With young vampires taking big bites out of movie box office and TV ratings in the Twilight franchise, HBO’s True Blood and the CW’s The Vampire Diaries, the granddaddy of them all bloodsuckers, Count Dracula, is making a big comeback. TV history buffs may correct me but, while the legend of Dracula has been mined endlessly on the big screen going back to Bela Lugosi, I cannot think of a single live-action American series about Dracula (NBC’s super-short-lived 1979 series Cliffhangers featured a Curse Of Dracula segment, and the syndicated Dracula: The Series was Canadian). Next fall we may have three.

First off is NBC’s straight-to-series drama Dracula, in pre-production for a possible fall launch. Set in 1890s London, it stars Jonathan Rhys Meyers as the Count and also features his archenemy, Abraham Van Helsing. At the time NBC’s Dracula was announced last summer, Starz said it is developing Vlad Dracula, a drama series from Spartacus producer Rob Tapert “tracing Dracula’s evolution from a revered ruler to the world’s most feared vampire.”

Last month, Showtime gave a straight-to-series order to John Logan and Sam Mendes’ Penny Dreadful. The drama, also set in Victorian London, features “some of literature’s most famously terrifying characters,” with Dracula and Van Helsing front and center. Two weeks after Showtime’s announcement, ABC gave a pilot order to drama Gothica, from producer Mark Gordon. Like Penny Dreadful, it too weaves together classic horror characters and stories, but in present day. One of the most prominent among them is Dracula, who is the series’ main antagonist. Guillermo Del Toro/Carlton Cuse’s FX pilot The Strain, which will likely go to series, also revolves around vampires.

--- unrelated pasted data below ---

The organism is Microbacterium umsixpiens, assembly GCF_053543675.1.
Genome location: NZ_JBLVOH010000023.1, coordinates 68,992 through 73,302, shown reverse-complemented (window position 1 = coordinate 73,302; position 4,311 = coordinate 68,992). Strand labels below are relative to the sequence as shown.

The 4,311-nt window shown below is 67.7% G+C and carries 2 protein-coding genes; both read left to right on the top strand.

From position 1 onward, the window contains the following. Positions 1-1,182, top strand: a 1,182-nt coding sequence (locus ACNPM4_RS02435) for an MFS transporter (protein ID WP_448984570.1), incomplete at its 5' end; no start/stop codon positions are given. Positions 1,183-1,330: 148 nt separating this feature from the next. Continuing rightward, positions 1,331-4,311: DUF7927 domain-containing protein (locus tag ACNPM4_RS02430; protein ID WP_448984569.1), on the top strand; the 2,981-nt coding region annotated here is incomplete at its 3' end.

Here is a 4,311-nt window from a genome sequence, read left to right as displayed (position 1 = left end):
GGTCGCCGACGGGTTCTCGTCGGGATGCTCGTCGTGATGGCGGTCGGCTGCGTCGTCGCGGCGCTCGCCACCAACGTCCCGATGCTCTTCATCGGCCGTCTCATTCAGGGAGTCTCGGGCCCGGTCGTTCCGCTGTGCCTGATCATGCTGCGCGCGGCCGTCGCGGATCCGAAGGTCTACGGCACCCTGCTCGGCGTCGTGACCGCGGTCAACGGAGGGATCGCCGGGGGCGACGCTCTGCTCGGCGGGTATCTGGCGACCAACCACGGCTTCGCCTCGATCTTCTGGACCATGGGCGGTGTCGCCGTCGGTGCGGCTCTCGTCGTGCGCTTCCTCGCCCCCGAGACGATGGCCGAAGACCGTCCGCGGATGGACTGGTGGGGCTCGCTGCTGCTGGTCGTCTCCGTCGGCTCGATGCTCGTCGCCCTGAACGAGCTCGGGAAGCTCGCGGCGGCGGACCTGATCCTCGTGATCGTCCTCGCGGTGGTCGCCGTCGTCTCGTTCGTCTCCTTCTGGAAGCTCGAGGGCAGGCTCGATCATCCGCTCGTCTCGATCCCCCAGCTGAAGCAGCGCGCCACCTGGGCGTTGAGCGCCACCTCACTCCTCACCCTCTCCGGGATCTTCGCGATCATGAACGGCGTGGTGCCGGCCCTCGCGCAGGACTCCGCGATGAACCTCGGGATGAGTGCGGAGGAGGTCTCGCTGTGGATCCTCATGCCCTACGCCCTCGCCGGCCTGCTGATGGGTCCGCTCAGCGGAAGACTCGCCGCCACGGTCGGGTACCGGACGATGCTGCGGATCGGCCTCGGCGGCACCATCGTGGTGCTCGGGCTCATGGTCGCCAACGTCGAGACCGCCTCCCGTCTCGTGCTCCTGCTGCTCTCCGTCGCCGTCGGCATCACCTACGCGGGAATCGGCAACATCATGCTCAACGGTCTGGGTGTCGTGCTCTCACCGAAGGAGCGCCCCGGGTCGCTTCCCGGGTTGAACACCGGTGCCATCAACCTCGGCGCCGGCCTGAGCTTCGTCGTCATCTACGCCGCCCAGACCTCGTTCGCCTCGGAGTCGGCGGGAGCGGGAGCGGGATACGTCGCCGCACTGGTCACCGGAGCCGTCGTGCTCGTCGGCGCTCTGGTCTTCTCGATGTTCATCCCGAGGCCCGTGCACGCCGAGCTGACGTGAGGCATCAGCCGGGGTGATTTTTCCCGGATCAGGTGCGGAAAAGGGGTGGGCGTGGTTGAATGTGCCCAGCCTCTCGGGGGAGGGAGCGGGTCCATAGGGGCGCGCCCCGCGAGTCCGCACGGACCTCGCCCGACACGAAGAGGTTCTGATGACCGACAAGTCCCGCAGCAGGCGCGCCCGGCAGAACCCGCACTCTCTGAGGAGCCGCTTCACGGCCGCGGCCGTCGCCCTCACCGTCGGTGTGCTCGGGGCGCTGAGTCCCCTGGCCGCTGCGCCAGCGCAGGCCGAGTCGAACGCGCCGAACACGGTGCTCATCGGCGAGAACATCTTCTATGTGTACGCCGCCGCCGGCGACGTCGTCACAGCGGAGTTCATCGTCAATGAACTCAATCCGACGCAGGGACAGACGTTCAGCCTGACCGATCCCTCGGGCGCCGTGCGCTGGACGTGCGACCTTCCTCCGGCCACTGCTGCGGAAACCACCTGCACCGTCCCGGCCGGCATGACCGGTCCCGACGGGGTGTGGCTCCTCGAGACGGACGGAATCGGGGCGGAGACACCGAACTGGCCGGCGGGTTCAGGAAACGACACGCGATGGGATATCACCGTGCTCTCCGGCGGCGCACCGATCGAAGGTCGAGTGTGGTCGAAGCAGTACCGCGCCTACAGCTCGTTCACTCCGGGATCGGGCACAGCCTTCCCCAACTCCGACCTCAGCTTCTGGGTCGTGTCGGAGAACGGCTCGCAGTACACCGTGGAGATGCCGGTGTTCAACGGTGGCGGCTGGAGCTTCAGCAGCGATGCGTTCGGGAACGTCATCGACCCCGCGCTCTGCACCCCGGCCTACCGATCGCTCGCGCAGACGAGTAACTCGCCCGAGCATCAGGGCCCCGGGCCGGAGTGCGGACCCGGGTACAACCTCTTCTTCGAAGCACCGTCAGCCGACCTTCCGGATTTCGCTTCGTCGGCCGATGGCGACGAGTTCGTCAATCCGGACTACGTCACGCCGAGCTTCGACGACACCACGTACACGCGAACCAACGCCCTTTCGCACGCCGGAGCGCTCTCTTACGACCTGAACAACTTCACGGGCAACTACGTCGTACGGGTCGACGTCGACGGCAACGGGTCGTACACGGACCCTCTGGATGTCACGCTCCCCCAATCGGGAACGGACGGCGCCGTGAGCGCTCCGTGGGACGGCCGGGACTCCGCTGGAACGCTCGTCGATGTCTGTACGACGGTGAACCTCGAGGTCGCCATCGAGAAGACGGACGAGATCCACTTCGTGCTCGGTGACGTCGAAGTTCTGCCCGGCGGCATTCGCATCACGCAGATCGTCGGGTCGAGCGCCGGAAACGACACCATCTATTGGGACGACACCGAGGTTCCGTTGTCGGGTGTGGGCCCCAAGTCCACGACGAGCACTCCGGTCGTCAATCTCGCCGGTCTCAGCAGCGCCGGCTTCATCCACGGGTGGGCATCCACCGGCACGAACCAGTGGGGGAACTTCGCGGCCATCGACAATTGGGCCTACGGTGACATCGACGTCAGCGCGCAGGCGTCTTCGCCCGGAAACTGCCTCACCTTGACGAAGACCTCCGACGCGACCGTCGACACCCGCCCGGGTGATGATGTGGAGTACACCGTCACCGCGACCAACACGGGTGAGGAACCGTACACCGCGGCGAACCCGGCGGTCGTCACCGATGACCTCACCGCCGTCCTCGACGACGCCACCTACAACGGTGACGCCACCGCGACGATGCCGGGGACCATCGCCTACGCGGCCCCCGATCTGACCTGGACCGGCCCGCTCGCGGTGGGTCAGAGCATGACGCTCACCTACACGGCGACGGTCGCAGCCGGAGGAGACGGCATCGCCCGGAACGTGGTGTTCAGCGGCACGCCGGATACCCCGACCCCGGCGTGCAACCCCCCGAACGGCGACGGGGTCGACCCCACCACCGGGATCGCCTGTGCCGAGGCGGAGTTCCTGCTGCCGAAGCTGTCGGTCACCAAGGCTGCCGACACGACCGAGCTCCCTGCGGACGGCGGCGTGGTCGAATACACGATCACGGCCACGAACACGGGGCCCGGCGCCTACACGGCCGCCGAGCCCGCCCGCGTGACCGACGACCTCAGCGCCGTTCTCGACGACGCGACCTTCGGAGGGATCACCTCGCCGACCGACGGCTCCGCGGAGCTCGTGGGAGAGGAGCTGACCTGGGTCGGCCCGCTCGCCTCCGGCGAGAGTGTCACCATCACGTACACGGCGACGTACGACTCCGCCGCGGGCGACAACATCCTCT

It is not uncommon to have recurring themes in development cycles, like the two Beauty And The Beast pilots last year and the two Sleepy Hollow drama sales this season. But of the two Beauty And The Beast pilots, only one, the CW’s, went to series, and only one of the Sleepy Hollow scripts, the Fox one from Alex Kurtzman, Bob Orci and Len Wiseman, received a pilot order this year. But Dracula and Penny Dreadful have already been picked up to series (Penny Dreadful is slated to begin production in the second half of 2013), and Gothica is at the pilot stage. Add to that the British teenage horror drama Young Dracula, which starts production on Season 5 in April, and we are looking at at least three and maybe four or even five, if the Starz project materializes, series incarnations of the infamous Transylvanian vampire on the air by the end of the year. Not bad for a character who’s been around more than a century.